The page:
Israeli President Shimon Peres on Friday officially tasked right-wing leader Benjamin Netanyahu with forming the next cabinet, and expressed hope for a stable government in the politically fragmented nation.
Yet in light of the apathy of centrist and left-wing parties toward a rightists-dominated administration and the conflicts of interests between different right-wing parties, a stable government seems like a tall order for the prime minister-designate.
Netanyahu's center-right Likud party garnered 27 seats in the 120-seat parliament in the Feb. 10 general election, one seat less than the share of the centrist Kadima party, led by chairwoman Tzipi Livni. Yet the Likud-led right wing pocketed 65 seats in total, securing a slim edge over the Kadima-led center-left bloc.
By law, the president assigns the cabinet-making mission to the lawmaker who has the best chance of success. The task usually goes to the leader of the biggest parliamentary faction, but not always.
Following identical and decisive recommendations from the rightist parties, Peres finally sent Netanyahu on a return trip to the prime minister's office.
While few analysts doubt that Netanyahu would piece together a government, the outstanding question is what kind of government he will present: a narrow one with only his rightist allies or a broad one with Kadima on board.
"I call on the members of all the factions... to set politics aside and put the good of the nation at the center," said Netanyahu at the presidential residence in Jerusalem, while urging Kadima and the center-left Labor party to join his coalition.
However, both Livni and Labor chief Ehud Barak, two members of Israel's outgoing leadership troika, showed little interest. Since the inconclusive general election, the former had insisted that the public selected Kadima and she should be the one to form the next government.
"I will not be able to serve as a cover for a lack of direction. I want to lead Israel in a way I believe in, to advance a peace process based on two states for two peoples," said Livni after meeting with Peres.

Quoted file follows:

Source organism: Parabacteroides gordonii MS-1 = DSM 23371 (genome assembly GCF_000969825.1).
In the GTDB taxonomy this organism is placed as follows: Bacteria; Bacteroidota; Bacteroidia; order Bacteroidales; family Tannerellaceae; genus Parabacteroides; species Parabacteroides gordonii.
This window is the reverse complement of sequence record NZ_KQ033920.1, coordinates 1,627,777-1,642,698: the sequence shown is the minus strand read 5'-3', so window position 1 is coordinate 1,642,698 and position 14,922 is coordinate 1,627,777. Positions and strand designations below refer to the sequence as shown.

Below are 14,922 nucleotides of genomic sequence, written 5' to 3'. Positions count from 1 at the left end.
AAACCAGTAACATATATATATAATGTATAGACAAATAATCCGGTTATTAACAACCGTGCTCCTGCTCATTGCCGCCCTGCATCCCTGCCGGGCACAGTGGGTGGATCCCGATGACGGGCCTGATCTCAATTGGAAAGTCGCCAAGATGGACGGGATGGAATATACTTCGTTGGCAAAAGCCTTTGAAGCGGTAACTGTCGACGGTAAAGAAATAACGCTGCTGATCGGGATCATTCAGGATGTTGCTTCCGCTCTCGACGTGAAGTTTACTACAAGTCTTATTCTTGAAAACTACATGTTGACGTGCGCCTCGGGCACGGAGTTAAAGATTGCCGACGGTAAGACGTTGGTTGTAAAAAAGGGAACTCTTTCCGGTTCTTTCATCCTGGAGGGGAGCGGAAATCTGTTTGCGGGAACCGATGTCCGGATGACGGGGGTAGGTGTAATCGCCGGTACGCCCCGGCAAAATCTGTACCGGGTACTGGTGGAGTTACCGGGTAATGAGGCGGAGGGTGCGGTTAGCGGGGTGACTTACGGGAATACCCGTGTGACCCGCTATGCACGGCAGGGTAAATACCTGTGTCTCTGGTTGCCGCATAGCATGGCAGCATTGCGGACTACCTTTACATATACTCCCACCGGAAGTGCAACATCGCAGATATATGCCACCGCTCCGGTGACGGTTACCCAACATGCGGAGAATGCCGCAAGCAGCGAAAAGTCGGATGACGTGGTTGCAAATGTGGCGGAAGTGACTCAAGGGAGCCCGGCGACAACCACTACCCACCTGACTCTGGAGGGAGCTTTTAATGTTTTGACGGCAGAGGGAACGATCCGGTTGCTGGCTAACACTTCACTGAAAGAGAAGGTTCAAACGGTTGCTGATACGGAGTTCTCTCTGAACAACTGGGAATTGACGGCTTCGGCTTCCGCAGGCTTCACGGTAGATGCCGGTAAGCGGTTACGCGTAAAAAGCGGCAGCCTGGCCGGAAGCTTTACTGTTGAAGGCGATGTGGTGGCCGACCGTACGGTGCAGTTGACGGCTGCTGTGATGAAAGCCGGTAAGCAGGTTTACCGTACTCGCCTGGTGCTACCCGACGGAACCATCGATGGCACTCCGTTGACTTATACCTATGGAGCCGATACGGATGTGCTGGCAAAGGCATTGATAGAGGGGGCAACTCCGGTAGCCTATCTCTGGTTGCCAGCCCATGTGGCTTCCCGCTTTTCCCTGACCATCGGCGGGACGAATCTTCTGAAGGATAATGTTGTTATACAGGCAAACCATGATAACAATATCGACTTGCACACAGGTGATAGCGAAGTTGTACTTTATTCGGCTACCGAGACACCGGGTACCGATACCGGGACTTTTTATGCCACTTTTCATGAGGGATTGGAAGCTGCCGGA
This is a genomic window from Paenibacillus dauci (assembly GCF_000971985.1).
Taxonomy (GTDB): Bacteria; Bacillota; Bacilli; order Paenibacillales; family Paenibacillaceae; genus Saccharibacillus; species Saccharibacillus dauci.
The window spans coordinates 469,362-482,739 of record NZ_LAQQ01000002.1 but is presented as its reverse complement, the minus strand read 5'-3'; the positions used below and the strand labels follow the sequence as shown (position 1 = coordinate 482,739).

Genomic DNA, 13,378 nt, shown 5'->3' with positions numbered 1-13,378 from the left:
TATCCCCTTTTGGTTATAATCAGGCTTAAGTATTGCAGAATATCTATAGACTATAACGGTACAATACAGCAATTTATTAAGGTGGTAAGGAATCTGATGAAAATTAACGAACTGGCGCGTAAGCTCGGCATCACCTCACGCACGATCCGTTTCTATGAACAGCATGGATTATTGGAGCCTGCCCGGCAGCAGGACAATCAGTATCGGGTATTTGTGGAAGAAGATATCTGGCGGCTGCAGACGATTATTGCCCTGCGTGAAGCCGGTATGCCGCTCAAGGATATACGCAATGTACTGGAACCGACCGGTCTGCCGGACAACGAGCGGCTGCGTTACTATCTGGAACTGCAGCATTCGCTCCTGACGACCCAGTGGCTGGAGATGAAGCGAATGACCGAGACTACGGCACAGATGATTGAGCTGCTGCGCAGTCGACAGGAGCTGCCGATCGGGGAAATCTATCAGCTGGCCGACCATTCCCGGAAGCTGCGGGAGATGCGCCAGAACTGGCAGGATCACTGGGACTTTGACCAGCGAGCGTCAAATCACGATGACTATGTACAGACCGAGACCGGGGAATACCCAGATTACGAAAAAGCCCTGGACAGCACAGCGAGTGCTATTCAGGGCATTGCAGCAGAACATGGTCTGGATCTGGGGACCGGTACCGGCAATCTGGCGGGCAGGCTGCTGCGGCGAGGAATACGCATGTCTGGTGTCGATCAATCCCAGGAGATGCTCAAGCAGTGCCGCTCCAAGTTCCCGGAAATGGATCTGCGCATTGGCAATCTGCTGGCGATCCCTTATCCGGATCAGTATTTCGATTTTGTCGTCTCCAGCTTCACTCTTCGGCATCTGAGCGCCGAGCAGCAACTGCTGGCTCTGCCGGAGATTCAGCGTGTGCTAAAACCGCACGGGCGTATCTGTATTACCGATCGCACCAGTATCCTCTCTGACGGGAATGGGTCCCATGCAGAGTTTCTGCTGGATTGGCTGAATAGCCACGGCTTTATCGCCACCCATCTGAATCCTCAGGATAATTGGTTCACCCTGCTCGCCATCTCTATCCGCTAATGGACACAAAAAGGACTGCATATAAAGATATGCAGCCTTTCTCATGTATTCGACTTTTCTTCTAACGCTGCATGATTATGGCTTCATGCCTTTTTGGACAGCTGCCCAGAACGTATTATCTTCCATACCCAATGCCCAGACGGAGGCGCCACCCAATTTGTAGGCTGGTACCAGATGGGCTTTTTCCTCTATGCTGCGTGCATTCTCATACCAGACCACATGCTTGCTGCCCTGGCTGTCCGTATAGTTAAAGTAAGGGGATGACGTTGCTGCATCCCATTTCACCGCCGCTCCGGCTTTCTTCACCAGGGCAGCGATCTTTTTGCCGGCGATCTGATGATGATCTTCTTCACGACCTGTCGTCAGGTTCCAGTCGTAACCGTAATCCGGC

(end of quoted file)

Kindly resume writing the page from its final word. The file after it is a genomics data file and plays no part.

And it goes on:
Yet the current foreign minister did not shut the door tightly. She has hinted that she was ready to accept an agreement with Netanyahu on a rotating premiership, which might see each of the two be prime minister for half of the four-year term. However, to that option, Netanyahu has so far shut the door tightly.
As to the Labor party, which slipped to the fourth and its lowest position in the parliament, Barak and other senior members said that they would stay in the opposition and strengthen the decades-old party in order for a forceful return.
Without Kadima and Labor, Netanyahu would have to opt for a narrow coalition. The would-be premier is widely expected to succeed, as he has received support from the ultranationalist Yisrael Beiteinu party, which came in third in the election with 15 seats and became the potential king-maker.
However, such a rightward-leaning government would find its sustainability a daunting challenge. Apparently, with 55 centrist and left-wing lawmakers sitting in the opposition, the government would lack a convenient majority to carry out its policies.
Meanwhile, it remains a question whether Yisrael Beiteinu and the ultra-Orthodox Shas party would get along well in the coalition.
Shas' spiritual leader reportedly branded Yisrael Beiteinu party chief Avigdor Lieberman "Satan," as the latter's advocacy of civil marriage and eased conversion has put the party on the opposite side of the Orthodox Jewish establishment.
Another notable factor, wrote political columnist Akiva Eldar on local daily Ha'aretz, is that such an administration would embark on "a collision course" with Israel's staunch ally, the United States.
Right-wingers hold hardline stances on the already sluggish Israel-Palestinian peace process, while the U.S. administration, under new President Barack Obama, has vowed to break the impasse and press for a solution to the historical conflict.
Livni, who led Israel's negotiations during the past year, was widely seen as the best choice to revitalize the peace talks.
"It would be much more difficult for the right-wing, even with determined American leadership, to advance the peace process. Not impossible, but very difficult," Daniel Kurtzer, a former U.S. ambassador to Israel, said earlier this week.
Should the alleged "collision" take place, it would be hard to predict how it would impact the Israeli public and the relations between the two countries.
Yet what can be predicted is that the chances that the Israeli government would benefit from such a scenario would be low.